The former Chief of the St. Mary’s Indian band says reconciliation is a relationship, not an event.
Sophie Pierre was the keynote speaker at the Cranbrook Chamber of Commerce Luncheon Wednesday – which was National Aboriginal Day.
Pierre says it was a chance to continue the discussion about how the local indigenous community and the City can ensure the benefits and opportunities in the region are available for everyone.
She explains it’s never one specific issue at one moment in time that needs to be addressed, but rather a paradigm shift in how we consider, talk about, and relate to each other.
Pierre says Wednesday’s inclusion of the Ktunaxa Nation in the unveiling of the Chief Isadore Trail is a perfect example.
She also points to the decision by School District’s to instill indigenous education programs as a positive step.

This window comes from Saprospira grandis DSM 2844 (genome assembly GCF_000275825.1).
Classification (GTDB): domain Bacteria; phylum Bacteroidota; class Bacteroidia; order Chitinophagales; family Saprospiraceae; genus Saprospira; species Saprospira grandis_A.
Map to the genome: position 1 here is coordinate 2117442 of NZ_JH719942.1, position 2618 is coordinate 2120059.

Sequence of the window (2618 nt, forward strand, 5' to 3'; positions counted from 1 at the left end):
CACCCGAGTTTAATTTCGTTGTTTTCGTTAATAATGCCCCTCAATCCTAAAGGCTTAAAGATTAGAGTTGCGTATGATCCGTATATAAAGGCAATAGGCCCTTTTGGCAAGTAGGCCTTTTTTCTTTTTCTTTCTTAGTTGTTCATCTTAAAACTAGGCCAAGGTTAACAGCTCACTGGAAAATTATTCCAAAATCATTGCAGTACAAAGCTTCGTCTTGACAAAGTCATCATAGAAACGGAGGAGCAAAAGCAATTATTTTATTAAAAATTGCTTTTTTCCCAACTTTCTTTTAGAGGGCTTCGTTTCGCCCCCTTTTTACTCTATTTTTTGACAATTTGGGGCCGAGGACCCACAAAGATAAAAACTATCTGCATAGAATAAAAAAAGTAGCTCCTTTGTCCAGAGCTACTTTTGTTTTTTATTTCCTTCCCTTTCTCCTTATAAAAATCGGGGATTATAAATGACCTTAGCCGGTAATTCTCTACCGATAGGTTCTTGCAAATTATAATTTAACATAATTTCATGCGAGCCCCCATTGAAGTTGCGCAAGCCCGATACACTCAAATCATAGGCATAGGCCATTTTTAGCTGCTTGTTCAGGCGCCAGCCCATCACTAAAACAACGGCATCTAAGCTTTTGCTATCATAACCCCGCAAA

Pierre, who was appointed as a member of the Order of Canada earlier this year, believes more can be done in the process of reconciliation but at least we are moving forward.
She suggests people are starting to realize it is in everyone’s best interest to work together.
The local indigenous leader also goes on to say as Canada celebrates its 150th anniversary, we have a major opportunity to continue to improve the relationship with the country’s indigenous population over the next 150 years.
– Former St. Mary’s Indian Band Chief Sohpie Pierre